For Camden’s murder victims

For Camden’s murder victims


A cross bearing the name of each murder victim in Camden so far this year has been placed in the park near City Hall. At right, during a candlelight vigil, a bell was tolled for each victim.

CAMDEN — The traditional Wednesday Walk for St. Anthony of Padua Oct. 3 was planned as a Peace Walk to remember the 48 people killed this year in Camden.

“We walk up and down River Road every Wednesday to show that the streets belong to us and not to the criminals,” said Father Jud Weiksnar, pastor of St. Anthony. “It’s also a chance for us to meet people, especially those who don’t come to our church.”

The pastor said his group on the Wednesday Walks meet people “who ask for our blessings even though they’re not a member of the church. We don’t try to convert anyone to our faith but the people come up to us.”

After the walk the Transitus, a Franciscan feast, was held in the church.

Father Weiksnar said this week’s walk would take on new meaning with the placing of crosses in a park across from City Hall.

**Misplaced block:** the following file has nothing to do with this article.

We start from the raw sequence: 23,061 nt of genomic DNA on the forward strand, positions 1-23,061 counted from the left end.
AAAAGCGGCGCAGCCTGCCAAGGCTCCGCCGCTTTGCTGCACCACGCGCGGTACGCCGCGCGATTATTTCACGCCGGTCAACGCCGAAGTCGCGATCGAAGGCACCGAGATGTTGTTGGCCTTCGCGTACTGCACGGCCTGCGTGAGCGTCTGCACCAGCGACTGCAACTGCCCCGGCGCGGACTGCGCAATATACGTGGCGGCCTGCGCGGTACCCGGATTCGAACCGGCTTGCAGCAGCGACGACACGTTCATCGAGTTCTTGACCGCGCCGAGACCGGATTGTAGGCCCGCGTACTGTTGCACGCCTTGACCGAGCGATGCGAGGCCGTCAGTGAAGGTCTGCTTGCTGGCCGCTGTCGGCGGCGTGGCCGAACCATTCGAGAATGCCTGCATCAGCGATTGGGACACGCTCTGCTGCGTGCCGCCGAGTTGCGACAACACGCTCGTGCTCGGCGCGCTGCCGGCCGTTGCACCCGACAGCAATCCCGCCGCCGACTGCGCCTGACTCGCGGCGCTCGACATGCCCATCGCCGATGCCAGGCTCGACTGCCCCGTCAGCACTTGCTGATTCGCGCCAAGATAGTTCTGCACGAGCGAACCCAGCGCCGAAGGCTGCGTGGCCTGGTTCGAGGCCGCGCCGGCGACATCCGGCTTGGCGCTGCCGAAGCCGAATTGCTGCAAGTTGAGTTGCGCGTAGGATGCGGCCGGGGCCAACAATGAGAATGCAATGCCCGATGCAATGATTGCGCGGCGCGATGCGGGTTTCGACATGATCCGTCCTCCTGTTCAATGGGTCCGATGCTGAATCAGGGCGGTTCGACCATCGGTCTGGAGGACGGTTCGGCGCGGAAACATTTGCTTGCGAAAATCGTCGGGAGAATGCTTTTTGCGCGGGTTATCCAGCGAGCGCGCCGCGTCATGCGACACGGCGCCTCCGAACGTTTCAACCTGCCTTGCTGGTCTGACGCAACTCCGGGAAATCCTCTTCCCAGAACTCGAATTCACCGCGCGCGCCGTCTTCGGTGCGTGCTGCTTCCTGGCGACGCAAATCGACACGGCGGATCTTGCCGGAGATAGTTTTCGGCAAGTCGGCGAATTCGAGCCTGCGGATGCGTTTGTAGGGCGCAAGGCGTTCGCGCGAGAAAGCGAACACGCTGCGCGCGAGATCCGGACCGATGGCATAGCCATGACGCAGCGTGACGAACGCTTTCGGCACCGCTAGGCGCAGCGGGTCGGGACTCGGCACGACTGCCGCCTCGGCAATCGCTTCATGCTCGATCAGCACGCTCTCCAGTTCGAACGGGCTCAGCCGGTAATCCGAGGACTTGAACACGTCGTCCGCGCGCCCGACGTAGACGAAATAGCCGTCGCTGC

“Transitus and the crosses together was a coincidence but it does make a powerful statement,” said Father Weiksnar.

The crosses were placed by “Stop Trauma on People” (STOP), a group made up of volunteers from civic and religious groups, including Hopeworks and Heart of Camden.

The group made a second set of crosses that were placed in Roosevelt Park at 7th and Linden streets in North Camden, where much of the violent drug crime occurs. Each cross bears the name of a victim.

Perhaps the most horrific crime this year was the killing of a 2-year-old boy — beheaded by his mother who was high on drugs. But not all those murdered had any direct connection to drugs. One person, a 66-year-old man, was punched in the head after a minor traffic accident earlier this year and died.

At a candlelight vigil Oct. 1 at Roosevelt Plaza, victims’ names were read.

The crosses will remain in place until the annual New Year’s Eve vigil held by Sister Helen Cole to honor homicide victims. Cole, of Guadalupe Family Services in North Camden, started the vigil in 1995.

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